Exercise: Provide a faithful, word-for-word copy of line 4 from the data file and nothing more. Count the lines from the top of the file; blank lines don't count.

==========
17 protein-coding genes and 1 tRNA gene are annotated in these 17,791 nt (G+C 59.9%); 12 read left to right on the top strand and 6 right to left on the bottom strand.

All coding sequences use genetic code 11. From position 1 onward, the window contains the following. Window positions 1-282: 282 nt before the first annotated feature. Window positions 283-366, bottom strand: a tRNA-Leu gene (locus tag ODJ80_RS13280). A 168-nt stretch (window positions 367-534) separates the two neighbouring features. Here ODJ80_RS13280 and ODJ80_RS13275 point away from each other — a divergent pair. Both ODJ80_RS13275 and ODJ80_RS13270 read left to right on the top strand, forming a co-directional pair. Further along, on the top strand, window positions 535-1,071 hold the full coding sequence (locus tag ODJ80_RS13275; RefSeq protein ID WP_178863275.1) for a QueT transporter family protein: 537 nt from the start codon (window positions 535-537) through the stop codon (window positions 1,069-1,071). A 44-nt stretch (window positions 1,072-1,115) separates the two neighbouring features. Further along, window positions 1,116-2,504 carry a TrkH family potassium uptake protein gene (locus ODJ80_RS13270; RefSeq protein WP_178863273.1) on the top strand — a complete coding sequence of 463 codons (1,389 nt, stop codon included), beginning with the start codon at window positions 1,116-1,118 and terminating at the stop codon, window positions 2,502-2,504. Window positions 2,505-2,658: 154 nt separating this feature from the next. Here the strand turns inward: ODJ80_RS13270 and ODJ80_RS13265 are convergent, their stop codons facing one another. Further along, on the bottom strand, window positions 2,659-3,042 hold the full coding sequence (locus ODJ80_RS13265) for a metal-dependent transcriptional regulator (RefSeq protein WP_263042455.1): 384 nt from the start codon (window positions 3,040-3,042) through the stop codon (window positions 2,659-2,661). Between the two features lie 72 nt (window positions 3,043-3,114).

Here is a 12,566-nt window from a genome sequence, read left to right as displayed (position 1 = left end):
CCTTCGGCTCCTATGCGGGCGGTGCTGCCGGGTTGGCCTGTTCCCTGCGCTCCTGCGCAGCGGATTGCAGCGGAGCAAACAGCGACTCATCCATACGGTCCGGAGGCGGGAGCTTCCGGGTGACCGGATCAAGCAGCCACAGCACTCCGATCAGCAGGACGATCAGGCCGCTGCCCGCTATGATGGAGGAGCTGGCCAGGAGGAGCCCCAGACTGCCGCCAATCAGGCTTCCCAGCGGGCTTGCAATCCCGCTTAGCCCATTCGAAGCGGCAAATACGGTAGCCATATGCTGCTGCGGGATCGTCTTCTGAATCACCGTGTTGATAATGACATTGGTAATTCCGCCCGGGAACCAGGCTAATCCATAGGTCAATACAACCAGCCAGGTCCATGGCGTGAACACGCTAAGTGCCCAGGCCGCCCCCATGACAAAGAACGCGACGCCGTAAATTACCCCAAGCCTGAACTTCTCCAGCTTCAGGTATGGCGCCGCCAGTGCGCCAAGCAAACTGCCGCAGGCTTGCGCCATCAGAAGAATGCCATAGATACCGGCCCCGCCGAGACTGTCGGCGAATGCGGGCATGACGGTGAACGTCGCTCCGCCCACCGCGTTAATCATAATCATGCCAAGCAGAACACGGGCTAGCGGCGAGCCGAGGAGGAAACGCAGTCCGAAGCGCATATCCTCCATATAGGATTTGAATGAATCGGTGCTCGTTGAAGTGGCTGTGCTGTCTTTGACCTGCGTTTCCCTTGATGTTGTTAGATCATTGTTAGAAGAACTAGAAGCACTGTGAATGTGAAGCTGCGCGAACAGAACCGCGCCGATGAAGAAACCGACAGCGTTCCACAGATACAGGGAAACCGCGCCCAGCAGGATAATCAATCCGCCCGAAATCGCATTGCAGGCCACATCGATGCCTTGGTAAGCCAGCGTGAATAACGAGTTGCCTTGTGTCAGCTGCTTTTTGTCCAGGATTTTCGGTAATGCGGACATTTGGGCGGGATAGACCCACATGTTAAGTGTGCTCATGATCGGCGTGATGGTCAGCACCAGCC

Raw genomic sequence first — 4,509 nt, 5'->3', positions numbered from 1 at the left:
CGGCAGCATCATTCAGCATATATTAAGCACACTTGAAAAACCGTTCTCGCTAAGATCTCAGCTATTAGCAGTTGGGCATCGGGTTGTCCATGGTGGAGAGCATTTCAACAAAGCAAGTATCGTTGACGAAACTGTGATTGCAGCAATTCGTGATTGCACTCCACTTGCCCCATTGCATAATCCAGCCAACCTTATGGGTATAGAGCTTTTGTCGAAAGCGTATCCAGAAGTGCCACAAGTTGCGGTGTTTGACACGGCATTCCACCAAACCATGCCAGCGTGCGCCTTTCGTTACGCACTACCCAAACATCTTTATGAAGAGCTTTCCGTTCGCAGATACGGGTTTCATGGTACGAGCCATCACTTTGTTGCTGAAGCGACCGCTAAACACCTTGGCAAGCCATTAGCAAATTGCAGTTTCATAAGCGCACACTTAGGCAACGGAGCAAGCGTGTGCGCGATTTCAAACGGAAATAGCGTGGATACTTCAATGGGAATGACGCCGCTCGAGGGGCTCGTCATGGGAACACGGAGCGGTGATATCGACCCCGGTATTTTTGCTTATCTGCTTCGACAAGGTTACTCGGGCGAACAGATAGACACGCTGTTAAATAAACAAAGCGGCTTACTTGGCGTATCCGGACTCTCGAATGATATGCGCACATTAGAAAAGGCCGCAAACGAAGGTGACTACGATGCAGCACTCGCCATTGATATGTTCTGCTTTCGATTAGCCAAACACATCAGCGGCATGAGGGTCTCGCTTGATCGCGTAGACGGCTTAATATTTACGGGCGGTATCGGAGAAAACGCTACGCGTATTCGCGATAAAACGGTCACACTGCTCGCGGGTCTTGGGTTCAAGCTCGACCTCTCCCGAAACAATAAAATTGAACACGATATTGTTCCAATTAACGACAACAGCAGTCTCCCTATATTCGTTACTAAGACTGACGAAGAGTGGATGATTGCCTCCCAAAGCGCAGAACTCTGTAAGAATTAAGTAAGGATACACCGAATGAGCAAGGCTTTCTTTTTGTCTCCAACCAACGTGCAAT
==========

CCTTCGGCTCCTATGCGGGCGGTGCTGCCGGGTTGGCCTGTTCCCTGCGCTCCTGCGCAGCGGATTGCAGCGGAGCAAACAGCGACTCATCCATACGGTCCGGAGGCGGGAGCTTCCGGGTGACCGGATCAAGCAGCCACAGCACTCCGATCAGCAGGACGATCAGGCCGCTGCCCGCTATGATGGAGGAGCTGGCCAGGAGGAGCCCCAGACTGCCGCCAATCAGGCTTCCCAGCGGGCTTGCAATCCCGCTTAGCCCATTCGAAGCGGCAAATACGGTAGCCATATGCTGCTGCGGGATCGTCTTCTGAATCACCGTGTTGATAATGACATTGGTAATTCCGCCCGGGAACCAGGCTAATCCATAGGTCAATACAACCAGCCAGGTCCATGGCGTGAACACGCTAAGTGCCCAGGCCGCCCCCATGACAAAGAACGCGACGCCGTAAATTACCCCAAGCCTGAACTTCTCCAGCTTCAGGTATGGCGCCGCCAGTGCGCCAAGCAAACTGCCGCAGGCTTGCGCCATCAGAAGAATGCCATAGATACCGGCCCCGCCGAGACTGTCGGCGAATGCGGGCATGACGGTGAACGTCGCTCCGCCCACCGCGTTAATCATAATCATGCCAAGCAGAACACGGGCTAGCGGCGAGCCGAGGAGGAAACGCAGTCCGAAGCGCATATCCTCCATATAGGATTTGAATGAATCGGTGCTCGTTGAAGTGGCTGTGCTGTCTTTGACCTGCGTTTCCCTTGATGTTGTTAGATCATTGTTAGAAGAACTAGAAGCACTGTGAATGTGAAGCTGCGCGAACAGAACCGCGCCGATGAAGAAACCGACAGCGTTCCACAGATACAGGGAAACCGCGCCCAGCAGGATAATCAATCCGCCCGAAATCGCATTGCAGGCCACATCGATGCCTTGGTAAGCCAGCGTGAATAACGAGTTGCCTTGTGTCAGCTGCTTTTTGTCCAGGATTTTCGGTAATGCGGACATTTGGGCGGGATAGACCCACATGTTAAGTGTGCTCATGATCGGCGTGATGGTCAGCACCAGCC